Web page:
Letters to Ayoola (3)

Ayoola, ore mi,

A thousand oceans and broken telephone wires could not separate us. As I usually do, I have mused and mused over your last careful and cursive letter. Perhaps, I should have celebrated the coming of a new life by going through the traditional fanfare. Tears of joy. A congratulatory call. More tears. Anticipation. Rather, your impending birth has had me contemplating our beloved Orisha. I’ve thought about it often enough to say it: this new life must be floating somewhere between orun ati aye. Are you impatient? I cannot bear the anguish of waiting or more still, my absence.

Between soothing tears and building broken bridges, I have been praying for light. When the darkness engulfed my blindness I found it easier to shield my body. I enjoyed the invisibility and I would sometimes gracefully dance between the uneven shadows I found. My own was lost but there were many I found along the way. But I still prayed for the light. I prayed fervently and fearfully, knowing that my body- naked, shapeless and contorted would be seen- be unveiled-
to whom?
These questions, as do thoughts of how many tears paradise can carry, elude me daily. Where do we find the strength to build when stones so quickly turn to sand? Supposing I lost my footing, which I constantly do–which of the two worlds would accept my heavy, sinful bounty of a body? Ore mi, I am still falling:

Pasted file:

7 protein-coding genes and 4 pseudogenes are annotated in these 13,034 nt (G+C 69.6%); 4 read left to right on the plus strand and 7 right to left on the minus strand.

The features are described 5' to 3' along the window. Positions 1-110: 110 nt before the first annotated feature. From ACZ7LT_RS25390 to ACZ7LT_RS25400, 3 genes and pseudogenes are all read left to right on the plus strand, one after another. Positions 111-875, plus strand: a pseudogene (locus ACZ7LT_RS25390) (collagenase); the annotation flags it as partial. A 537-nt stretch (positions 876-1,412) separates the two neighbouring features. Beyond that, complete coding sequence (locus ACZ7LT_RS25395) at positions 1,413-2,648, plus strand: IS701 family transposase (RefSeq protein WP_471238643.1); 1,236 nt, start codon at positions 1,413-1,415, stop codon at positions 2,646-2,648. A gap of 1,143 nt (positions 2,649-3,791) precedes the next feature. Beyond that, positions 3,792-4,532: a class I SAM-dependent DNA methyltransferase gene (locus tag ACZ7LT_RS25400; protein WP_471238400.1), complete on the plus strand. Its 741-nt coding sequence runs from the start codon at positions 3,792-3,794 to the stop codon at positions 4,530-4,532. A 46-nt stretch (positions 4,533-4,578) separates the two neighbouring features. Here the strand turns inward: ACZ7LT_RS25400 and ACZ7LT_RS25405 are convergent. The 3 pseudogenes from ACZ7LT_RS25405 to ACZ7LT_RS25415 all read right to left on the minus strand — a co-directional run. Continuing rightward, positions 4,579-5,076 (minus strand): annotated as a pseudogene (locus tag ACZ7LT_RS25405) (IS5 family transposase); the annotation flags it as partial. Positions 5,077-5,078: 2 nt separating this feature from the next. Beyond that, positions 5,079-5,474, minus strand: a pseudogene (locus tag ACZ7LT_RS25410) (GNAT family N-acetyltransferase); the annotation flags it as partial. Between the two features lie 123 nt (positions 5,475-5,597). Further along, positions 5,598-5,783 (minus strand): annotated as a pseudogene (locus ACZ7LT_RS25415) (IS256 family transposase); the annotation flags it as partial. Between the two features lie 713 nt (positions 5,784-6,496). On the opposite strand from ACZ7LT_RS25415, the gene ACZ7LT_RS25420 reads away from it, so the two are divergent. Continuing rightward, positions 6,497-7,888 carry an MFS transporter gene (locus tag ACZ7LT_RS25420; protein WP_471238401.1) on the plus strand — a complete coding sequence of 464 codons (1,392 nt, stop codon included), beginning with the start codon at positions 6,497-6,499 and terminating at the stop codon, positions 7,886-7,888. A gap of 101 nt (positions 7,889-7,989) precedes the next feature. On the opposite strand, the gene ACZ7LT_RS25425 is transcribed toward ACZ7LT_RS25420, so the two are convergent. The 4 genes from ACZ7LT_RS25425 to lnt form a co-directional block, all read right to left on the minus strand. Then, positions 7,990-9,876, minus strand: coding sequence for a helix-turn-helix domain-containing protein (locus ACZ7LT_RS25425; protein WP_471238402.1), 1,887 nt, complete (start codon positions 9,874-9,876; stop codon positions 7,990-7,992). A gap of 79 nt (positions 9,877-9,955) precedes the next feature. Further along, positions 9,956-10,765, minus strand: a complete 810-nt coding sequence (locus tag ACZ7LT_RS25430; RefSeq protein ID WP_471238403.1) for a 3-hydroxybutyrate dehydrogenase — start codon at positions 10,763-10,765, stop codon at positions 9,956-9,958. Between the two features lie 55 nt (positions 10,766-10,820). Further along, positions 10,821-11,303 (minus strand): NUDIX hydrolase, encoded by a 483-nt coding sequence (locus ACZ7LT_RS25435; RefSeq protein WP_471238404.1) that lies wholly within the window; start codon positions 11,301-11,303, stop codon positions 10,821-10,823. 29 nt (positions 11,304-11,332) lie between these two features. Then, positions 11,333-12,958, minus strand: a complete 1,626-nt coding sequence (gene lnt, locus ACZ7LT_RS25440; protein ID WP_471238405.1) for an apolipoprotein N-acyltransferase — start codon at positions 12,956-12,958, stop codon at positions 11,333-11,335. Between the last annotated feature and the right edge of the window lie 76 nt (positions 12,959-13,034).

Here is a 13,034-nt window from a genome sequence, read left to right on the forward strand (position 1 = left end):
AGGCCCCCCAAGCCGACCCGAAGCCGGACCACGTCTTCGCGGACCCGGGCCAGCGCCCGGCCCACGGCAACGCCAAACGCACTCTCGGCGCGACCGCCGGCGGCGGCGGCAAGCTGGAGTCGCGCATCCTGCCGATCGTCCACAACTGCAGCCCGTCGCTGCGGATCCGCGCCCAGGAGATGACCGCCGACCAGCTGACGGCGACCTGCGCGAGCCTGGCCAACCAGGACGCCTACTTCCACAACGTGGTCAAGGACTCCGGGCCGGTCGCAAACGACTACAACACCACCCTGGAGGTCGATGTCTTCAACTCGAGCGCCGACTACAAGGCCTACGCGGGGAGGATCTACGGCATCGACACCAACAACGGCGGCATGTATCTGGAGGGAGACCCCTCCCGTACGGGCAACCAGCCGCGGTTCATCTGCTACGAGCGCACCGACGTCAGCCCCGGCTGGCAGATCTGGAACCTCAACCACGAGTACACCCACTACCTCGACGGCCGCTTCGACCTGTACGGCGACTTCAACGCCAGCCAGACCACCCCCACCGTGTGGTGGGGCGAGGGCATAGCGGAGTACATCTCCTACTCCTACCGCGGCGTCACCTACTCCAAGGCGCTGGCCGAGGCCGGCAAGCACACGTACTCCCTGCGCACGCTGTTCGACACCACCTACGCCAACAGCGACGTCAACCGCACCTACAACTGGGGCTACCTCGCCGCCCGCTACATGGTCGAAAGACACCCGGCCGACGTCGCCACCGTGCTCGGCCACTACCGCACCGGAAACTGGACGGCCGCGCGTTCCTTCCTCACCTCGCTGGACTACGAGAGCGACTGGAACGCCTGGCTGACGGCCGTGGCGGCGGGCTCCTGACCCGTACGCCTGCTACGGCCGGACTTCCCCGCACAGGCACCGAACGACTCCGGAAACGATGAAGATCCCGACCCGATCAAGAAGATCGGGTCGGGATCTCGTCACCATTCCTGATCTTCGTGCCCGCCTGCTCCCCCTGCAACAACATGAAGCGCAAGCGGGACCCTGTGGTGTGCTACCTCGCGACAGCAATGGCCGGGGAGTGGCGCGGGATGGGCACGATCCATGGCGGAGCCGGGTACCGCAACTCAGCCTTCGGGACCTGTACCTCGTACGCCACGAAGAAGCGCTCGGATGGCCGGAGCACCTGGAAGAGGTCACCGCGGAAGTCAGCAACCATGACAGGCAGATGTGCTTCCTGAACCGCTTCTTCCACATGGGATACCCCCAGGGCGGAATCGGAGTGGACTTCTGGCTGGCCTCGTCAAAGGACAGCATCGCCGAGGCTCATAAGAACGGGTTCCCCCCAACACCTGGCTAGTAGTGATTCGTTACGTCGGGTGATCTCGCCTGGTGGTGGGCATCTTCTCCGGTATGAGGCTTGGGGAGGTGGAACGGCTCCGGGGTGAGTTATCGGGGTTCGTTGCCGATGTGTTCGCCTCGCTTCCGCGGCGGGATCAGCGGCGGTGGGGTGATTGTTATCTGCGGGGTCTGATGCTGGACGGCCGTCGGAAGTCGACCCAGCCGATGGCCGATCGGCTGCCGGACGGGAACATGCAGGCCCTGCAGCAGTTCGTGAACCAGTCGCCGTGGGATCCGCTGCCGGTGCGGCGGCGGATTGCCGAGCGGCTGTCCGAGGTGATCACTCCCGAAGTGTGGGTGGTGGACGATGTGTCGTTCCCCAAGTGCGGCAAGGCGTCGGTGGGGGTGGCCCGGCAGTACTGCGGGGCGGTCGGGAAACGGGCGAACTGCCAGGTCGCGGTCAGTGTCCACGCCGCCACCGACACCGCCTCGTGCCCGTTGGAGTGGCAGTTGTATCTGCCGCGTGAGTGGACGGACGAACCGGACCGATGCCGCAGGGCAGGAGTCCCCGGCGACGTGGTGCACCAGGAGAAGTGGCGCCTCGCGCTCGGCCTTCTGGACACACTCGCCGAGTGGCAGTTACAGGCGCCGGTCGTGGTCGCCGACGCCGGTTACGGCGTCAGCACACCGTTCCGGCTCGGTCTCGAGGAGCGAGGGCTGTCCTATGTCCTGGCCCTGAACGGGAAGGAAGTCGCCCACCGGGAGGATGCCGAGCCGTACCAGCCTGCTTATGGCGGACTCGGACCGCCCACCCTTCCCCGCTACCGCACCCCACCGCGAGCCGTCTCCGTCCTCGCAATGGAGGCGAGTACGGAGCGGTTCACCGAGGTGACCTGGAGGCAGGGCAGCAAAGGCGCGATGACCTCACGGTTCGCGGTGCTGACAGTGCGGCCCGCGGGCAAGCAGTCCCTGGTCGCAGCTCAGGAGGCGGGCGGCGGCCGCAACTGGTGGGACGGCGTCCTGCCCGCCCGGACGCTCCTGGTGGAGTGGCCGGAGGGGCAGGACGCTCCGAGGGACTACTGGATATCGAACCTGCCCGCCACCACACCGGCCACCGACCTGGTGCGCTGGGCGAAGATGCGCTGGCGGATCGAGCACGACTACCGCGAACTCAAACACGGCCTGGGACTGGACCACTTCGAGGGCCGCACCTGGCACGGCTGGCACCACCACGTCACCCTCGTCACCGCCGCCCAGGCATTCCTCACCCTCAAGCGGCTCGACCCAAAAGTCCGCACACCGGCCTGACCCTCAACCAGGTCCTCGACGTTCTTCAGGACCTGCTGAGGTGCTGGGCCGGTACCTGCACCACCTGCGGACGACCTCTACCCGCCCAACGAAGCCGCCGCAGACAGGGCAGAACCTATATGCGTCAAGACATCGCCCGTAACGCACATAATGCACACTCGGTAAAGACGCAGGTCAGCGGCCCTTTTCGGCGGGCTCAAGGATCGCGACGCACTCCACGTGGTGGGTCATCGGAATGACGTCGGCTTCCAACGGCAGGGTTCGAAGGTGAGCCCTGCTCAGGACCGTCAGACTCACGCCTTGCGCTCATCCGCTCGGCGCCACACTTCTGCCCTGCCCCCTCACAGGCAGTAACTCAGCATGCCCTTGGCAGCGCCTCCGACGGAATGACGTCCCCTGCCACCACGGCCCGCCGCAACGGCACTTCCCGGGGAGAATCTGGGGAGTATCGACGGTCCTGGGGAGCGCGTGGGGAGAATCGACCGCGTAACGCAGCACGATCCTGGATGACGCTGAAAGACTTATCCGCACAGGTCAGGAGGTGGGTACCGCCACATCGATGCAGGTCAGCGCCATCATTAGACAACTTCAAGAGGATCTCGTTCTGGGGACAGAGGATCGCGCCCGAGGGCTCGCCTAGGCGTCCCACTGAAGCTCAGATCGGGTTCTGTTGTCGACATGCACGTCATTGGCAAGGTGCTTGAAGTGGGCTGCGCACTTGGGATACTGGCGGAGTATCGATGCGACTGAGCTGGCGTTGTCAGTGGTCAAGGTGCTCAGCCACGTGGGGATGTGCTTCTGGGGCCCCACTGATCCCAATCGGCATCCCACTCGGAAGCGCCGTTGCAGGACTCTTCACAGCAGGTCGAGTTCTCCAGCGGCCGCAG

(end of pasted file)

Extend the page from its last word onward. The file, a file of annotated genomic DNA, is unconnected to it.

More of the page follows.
Ore mi, I am still falling: 

I don start again, abi? I know. All my love to Baba, at long last, some sense in the title. And to my beloved, yes, mine: whisper not only the beauty but also the pure evils and maladroits of our Great Care-Taker. If you won’t, I shall, and you know that is a promise

To more days of Sangria sweetness.

Yours,

 

On this seemingly fruitless journey, we have been waiting.

Haltingly going neither backwards nor upwards-

Floating between the intermediary of who we dreamed  to become

and

that which our reflections mockingly produce.

we make gods of our bodies

and starve passion through the unwritten literature of our souls.

we are searching,

searching perhaps for that which we lost long before this journey began.

searching greater still, for that which our hands have not formed

nor our minds fathomed.

And They tell us-

that we are dreaming larger than we can become-

Because becoming has never been

in our power-

 

the grabbing hands

she had suddenly found herself growing weary-

weary of the men with grabbing hands.

grabbing at her uncovered flesh and often grabbing at her soul.

their kisses were like warm water on a humid summer day.

they always seemed to confuse their rush to undress her with a distant relative of “passion”

she yearned for soft hands that would caress instead of grope.

for those arms that would carry her above the burning coals.

so she let her mind dance around this new reality-

this reality of soft hands and strong arms.

because grabbing hands made her weary and she felt

it was time to live again.

Our Intermediary

And where did we come from?

We have brought our love to the alter of Zion.

Praying that the spirits of our Abiku will rise again.

We whisper forgotten prayers into the imaginations of our future,

Clasping hope to the unknown,

perhaps we waited too long.

For the bang,

the scream,

the jolt,

back into,

what was never in our power.

Mother, A wonderful Headache you gave me

And Mother,